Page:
'Walking sticks'  as some have mentioned.  I also have 'walking sticks' alllllll over the property.  Any dead aspen sapling becomes a walking stick and is leaning against something.  Cuz I leave a cane behind when I'm carrying something...... :scratchhead: .....and where did I put it?  I use walking stick to get back to the cane....


Hairbrushes....not that I lose the one in the bathroom...but it's handy to have in bedroom and Going Into Town bag, etc. 


Reading Glasses....  they are also cheap and tucked everywhere.  In vehicles -also a pair of sunglasses [I'm terribly light sensitive!].  In bedroom.  By my chair for reading in living room.  In kitchen to see what I'm chopping/recipes.  Might even have a pair in the old van.  Spares in EVERY BOB and bag I haul for emergency.  And in the Quick Grab - overnite at my folks.  I'm way too close-up blind  to be without a pair.


Energy bars... Same as eyeglasses


Nuprin...Same as above.  It's my "Fix what ails me" medication.


Bandaids....another First Aid item that I keep stashed everywhere



Other Point Of Use items???



I love the idea of ramps as a prep in these years.  My house isn't exactly set for that.  But when needed, one piece of dog fence can be easily unhooked and something rolled up the hill to the back door.  House is inset into steep hill and backdoor is ground level.  Front is 15 steps.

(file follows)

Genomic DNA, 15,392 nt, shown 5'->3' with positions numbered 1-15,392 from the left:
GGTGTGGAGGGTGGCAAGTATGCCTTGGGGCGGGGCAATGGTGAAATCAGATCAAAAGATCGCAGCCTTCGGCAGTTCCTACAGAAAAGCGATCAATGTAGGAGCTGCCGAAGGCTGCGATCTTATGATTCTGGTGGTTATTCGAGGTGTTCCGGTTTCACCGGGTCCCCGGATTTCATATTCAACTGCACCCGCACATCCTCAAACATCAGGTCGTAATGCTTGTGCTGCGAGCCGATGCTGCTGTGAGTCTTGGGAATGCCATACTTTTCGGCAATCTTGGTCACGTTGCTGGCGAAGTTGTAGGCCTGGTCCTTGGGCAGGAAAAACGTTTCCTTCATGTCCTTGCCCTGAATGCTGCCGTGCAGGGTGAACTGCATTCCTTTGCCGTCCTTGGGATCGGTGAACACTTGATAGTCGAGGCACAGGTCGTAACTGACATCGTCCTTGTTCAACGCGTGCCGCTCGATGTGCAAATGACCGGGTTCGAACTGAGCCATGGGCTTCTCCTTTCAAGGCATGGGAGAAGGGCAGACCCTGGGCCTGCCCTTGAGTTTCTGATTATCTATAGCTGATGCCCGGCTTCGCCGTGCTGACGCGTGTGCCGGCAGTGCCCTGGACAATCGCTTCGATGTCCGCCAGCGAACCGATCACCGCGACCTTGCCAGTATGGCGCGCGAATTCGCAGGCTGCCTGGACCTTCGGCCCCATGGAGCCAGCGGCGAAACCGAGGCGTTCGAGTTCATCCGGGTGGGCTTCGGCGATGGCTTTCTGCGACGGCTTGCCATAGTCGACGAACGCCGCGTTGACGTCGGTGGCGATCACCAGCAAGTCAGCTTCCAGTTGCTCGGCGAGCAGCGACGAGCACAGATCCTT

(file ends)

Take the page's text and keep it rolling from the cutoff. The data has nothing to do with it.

Our new system of pulling up groceries from the car  [in front of house....15 steps] with a rope has worked very well.  Except a week ago I pulled back muscles doing that.  Easy improvement to avoid injury is attach small pulley to log beam above and NOT REACH BELOW to the next knot in the rope.  Will be setting up the improved system ...today?  :rolleyes: 


MtRider .....wow, new ideas here!  :grouphug: 

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Yes, having things handy is important too. My long term 'incase I need it' supplies are either in the basement or the garage...somewhere. I have no outside storage at all.